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Kleenex ‘ahchoos’ away plastic openings from tissue boxes

UK facial tissue brand Kleenex is removing the plastic opening on all its tissue boxes as part of a wider commitment to reduce plastic waste across its portfolio.

The plastic opening also referred to as the ‘collar’, which helps to dispense tissues one at a time, has been completely removed from all variants.

Those products within the brand’s premium range, Kleenex Balsam (@Kleenex_UK) and Kleenex Ultra Soft tissues, will see the collar replaced with a paper alternative. The change, forms part of the brand’s ‘Every Step Counts’ initiative, which aims to make recycling even easier for customers and has been developed to ensure it does not compromise on the overall product experience or quality.

The packaging started to appear on supermarket shelves earlier this year and will roll out across the full portfolio by August 2020. A change which is removing 82 tonnes of plastic per year from the supply chain, that’s the equivalent weight of around 8 million 500ml plastic bottles.

In addition to this, Kleenex is a member of WRAP UK’s Plastic Pact initiative, which aims to reduce the amount of plastic waste produced by companies.

Ori Ben Shai, Vice President & Managing Director of Kimberly-Clark UK(@KCCorp), said: “At Kleenex, we are taking active steps to improve our environmental footprint through our products and processes.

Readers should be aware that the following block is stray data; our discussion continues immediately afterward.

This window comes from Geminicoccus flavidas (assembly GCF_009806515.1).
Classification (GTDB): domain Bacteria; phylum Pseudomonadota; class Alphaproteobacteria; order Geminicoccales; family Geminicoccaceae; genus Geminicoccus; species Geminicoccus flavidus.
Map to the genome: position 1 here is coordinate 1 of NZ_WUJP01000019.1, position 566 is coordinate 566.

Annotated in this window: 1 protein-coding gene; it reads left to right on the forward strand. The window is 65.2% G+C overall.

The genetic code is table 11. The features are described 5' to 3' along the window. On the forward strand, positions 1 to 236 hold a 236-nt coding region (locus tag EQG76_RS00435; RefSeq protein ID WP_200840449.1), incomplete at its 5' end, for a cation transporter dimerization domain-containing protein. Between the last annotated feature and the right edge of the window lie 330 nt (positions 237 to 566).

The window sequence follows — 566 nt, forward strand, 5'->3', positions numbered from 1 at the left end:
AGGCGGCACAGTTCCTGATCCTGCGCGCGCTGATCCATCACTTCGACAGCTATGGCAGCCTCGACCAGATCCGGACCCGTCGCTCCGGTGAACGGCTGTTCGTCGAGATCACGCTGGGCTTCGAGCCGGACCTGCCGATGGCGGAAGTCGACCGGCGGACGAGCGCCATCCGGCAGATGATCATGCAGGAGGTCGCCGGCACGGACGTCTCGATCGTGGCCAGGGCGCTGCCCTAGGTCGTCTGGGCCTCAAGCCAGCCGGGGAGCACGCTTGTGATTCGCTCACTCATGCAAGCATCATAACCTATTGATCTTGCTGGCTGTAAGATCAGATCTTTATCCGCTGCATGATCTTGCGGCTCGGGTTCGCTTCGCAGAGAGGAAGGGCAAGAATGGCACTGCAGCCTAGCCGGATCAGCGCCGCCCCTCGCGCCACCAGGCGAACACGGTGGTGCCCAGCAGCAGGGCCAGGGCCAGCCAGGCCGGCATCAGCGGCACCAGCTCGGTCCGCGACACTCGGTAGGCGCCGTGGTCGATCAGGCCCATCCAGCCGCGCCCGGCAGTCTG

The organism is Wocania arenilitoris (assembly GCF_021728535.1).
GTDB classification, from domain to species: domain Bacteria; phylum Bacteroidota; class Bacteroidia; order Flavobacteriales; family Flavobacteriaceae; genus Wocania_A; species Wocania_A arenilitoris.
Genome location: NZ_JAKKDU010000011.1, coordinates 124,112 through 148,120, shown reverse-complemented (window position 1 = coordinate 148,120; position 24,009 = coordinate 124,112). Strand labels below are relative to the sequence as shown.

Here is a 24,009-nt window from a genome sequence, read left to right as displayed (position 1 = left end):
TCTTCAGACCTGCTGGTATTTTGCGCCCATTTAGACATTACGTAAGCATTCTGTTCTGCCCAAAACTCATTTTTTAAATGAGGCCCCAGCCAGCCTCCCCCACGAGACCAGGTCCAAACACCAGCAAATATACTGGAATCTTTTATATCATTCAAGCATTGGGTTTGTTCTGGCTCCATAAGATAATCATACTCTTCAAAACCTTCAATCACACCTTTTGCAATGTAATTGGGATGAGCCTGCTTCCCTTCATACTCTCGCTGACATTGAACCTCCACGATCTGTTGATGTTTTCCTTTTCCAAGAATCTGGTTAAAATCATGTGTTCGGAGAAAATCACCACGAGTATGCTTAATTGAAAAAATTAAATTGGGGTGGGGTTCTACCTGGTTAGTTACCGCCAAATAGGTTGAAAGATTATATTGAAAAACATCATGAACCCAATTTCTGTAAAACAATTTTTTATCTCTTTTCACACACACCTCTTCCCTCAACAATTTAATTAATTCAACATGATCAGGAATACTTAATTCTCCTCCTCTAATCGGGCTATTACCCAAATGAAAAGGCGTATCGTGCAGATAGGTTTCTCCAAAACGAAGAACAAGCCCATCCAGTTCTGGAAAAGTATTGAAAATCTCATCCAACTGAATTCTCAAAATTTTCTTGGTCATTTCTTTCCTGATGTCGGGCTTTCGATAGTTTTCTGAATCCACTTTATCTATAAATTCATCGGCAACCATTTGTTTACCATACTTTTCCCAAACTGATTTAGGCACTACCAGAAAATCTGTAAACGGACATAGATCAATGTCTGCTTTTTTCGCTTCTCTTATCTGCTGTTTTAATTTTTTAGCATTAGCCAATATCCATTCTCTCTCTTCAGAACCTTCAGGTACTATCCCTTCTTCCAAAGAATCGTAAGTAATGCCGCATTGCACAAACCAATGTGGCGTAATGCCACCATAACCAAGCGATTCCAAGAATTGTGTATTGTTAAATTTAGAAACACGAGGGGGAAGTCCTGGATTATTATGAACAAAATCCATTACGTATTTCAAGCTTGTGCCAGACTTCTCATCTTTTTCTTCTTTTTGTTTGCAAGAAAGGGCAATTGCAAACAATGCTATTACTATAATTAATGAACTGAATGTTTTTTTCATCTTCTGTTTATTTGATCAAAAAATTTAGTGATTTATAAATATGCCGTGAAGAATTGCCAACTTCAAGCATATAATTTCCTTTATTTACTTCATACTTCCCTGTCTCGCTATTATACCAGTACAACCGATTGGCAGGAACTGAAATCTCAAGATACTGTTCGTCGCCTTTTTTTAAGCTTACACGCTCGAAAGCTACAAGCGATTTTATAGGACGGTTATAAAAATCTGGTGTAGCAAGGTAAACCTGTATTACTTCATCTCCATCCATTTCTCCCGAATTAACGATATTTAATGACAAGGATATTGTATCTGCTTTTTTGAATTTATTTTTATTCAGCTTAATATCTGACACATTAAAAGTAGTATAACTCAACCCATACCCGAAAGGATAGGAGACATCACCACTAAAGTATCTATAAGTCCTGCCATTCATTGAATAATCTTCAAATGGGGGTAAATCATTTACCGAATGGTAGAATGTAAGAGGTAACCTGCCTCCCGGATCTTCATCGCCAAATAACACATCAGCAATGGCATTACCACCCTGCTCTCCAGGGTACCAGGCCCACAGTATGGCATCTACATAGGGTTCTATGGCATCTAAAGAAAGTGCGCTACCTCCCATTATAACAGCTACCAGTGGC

“The launch of our new packaging is another step in our plan to reduce plastic waste and take better care of our planet. We are making it easier for customers to recycle and look forward to them joining us on this journey.”

The announcement is the latest step in the brand’s sustainability journey. According to the brand, Kleenex is committed to reducing plastic, water, carbon, and waste throughout its manufacturing process through several pledges:

  • Plastic reduction: Reduce the use of virgin plastic by 50% by 2025
  • Zero waste: Since 2013, Kleenex UK factories have sent zero waste to landfill
  • Lower emissions: Kleenex UK factories have reduced carbon emissions by 31.5% since 2005 and are committed to reducing this further
  • Less water: Since 2005, it has reduced water use in production by 23.8%. For context, that is enough to fill 425 Olympic size swimming pools

If you were interested in this bioeconomy story, you may also be interested in the ones below.

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Read: Ineos to produce bio-based PVC from pulp production by-product.

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